Samsung has a chequered past when it comes to the charging of their devices and we do not need to remind you of them. For this reason they can be excused for being more conservative than anyone else when it comes to charging speeds.

This year they are giving users the option to charge their devices at a level that is one of the highest levels available today — they are just not offering it for free. Instead they have taken a page from Apple’s playbook, and not a good page. A page that says support faster speeds but charge customers even more if they want this faster speed.

In the box of the Galaxy S20 Ultra is a 25W charger (the international version has a 15W charger) and not a 45W charger which the device currently supports. But is that good enough? Apparently it is. Sure a 45W charging *should* result in charging speed that fills the battery in a very short time but that doesn’t seem to be the case.

Smartphone batteries tend to charge faster in the beginning and slow down as the battery becomes fuller — it is based on the charging algorithm the manufacturer inserts to help protect the phone and the battery’s health.

Battery life

Batteries in smartphones can rarely keep up with the demands placed on them in modern smartphones. Rarely does a battery last more than 24 hours with many lasting much less.

The Samsung Galaxy S20 Ultra undoubtedly looks best when using 120Hz refresh rate. That smoothness needs to be seen to believe. The problem is that using a phone at that refresh rate can cause a battery to drain far too fast. Samsung have included an imposition that it will only use a 1080P display resolution while at this refresh rate in a bid to limit battery drainage rates.

Even with this 1080P limitation the battery life is not great. Sure it’s a darn sight better than the Pixel 4 XL but that’s not hard. The battery, and I consider myself a heavy use with wireless Android Auto being used along with YouTube and streaming of sports throughout most days, would barely last to 5pm most of the day — that is with coming off the charger at around 5am.

Screen on time is a contentious issue though with Samsung apparently seemingly overestimating the display on time. It is possible it somehow includes the lock screen as well but the number it gave me did not match the number Google’s digital wellbeing wallpaper gave me. I trust Google to report an honest reading……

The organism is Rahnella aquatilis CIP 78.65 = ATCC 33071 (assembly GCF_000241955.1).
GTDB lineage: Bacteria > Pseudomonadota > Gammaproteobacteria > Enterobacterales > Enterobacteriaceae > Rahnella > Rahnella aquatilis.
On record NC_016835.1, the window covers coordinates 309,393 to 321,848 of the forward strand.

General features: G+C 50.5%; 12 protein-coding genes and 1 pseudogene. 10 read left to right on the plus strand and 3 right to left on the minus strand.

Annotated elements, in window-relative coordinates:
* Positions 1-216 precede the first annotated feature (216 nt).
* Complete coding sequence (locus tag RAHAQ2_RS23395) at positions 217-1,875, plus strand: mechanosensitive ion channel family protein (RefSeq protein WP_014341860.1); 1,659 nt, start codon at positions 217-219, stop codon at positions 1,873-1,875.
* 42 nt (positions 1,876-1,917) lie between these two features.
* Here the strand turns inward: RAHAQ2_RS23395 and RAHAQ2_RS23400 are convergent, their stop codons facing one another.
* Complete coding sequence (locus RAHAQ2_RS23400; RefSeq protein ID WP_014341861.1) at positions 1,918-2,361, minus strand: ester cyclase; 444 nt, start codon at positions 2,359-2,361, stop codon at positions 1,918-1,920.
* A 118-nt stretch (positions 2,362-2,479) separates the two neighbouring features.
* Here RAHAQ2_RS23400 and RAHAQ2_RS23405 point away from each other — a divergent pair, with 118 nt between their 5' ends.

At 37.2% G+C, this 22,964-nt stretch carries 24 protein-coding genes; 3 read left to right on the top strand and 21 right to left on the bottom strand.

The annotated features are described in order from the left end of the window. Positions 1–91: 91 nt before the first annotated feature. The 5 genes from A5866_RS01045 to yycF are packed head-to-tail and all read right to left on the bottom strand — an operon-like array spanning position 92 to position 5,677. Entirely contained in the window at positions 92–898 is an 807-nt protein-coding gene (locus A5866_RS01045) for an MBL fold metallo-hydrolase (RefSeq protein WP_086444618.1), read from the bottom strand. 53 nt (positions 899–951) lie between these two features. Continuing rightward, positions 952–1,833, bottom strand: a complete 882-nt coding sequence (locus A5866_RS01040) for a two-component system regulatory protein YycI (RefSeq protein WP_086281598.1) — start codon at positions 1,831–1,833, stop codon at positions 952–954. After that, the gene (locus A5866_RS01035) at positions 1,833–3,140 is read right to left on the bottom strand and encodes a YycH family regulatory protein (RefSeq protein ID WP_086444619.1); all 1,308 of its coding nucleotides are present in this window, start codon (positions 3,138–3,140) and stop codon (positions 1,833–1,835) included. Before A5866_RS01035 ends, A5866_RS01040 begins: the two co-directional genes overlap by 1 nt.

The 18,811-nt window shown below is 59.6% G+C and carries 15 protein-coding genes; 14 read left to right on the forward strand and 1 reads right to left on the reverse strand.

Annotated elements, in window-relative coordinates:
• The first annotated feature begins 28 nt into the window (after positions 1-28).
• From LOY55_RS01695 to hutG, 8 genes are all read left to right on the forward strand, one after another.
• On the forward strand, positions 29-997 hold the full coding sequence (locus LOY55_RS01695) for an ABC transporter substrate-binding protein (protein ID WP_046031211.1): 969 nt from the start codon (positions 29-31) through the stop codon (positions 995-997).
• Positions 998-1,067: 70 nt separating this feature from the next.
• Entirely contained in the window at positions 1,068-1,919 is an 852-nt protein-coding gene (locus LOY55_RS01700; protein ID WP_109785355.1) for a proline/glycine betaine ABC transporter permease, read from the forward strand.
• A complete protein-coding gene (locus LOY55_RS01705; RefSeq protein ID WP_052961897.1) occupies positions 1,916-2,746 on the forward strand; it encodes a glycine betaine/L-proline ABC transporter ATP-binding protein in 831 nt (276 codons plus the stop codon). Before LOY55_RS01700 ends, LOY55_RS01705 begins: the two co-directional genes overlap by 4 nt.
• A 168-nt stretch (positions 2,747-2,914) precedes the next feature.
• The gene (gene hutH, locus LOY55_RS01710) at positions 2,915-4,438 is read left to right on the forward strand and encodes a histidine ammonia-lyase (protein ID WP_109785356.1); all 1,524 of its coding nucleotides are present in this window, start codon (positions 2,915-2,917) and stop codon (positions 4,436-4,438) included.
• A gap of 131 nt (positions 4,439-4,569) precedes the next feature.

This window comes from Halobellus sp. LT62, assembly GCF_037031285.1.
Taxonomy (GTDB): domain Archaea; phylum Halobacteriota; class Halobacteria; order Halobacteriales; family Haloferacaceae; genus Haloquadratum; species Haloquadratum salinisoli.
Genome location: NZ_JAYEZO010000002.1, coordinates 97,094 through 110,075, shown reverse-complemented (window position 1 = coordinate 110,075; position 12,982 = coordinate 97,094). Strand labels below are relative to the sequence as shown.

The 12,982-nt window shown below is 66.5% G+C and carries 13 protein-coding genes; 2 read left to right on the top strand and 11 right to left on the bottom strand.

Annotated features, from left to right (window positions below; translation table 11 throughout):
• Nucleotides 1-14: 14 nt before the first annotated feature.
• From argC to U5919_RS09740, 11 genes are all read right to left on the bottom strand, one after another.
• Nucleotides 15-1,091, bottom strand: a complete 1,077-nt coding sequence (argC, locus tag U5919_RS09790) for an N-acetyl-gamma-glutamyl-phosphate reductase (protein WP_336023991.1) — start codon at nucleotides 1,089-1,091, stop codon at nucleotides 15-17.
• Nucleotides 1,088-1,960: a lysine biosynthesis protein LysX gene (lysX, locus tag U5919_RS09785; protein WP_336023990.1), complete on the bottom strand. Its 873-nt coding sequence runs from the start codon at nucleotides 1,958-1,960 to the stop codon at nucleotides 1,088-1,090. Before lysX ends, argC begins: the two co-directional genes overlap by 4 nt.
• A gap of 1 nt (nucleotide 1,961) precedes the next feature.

As you can see in the images above the readings for screen on time Samsung gave me were different to what Google gave me. Google’s average reading for a day of battery life before it needed charging was consistently between five and six hours at 120Hz refresh rate.

With the refresh rate at just 60Hz the battery life extended a few hours and was lasting closer to around 8pm, instead of barely, if at all, making it to just 5pm.

Wired charging

For me charging the battery was fast enough using the charger in the box. Starting at about 2 percent the battery charged up to around 70 percent in just over 36 minutes. That 70 percent you would expect to be enough to get you through close to an entire day. That is the point of fast charging — not to charge your device entirely in a short amount of time but allow you to perform a top up of as much as possible in a short period of time — eg. 10% to 50% in 20 minutes to get you through the day.

After hitting 70 percent in just 36 minutes it took another 19 minutes to reach 90 percent. Seems if you are quickly charging to give you a top up to last out the day around 30 minutes would be the most effective and efficient use of time.

Phone Arena got their hands on all three Galaxy S20 variants as well as a 45W charger and put it through its paces. As you can see from the table below the 45W charger made very little difference to the charging speeds of the devices.

Galaxy S20 Ultra Charging Speed Comparison

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I believe the s20 ultra has 15w wireless charging and 9w reverse wireless charging.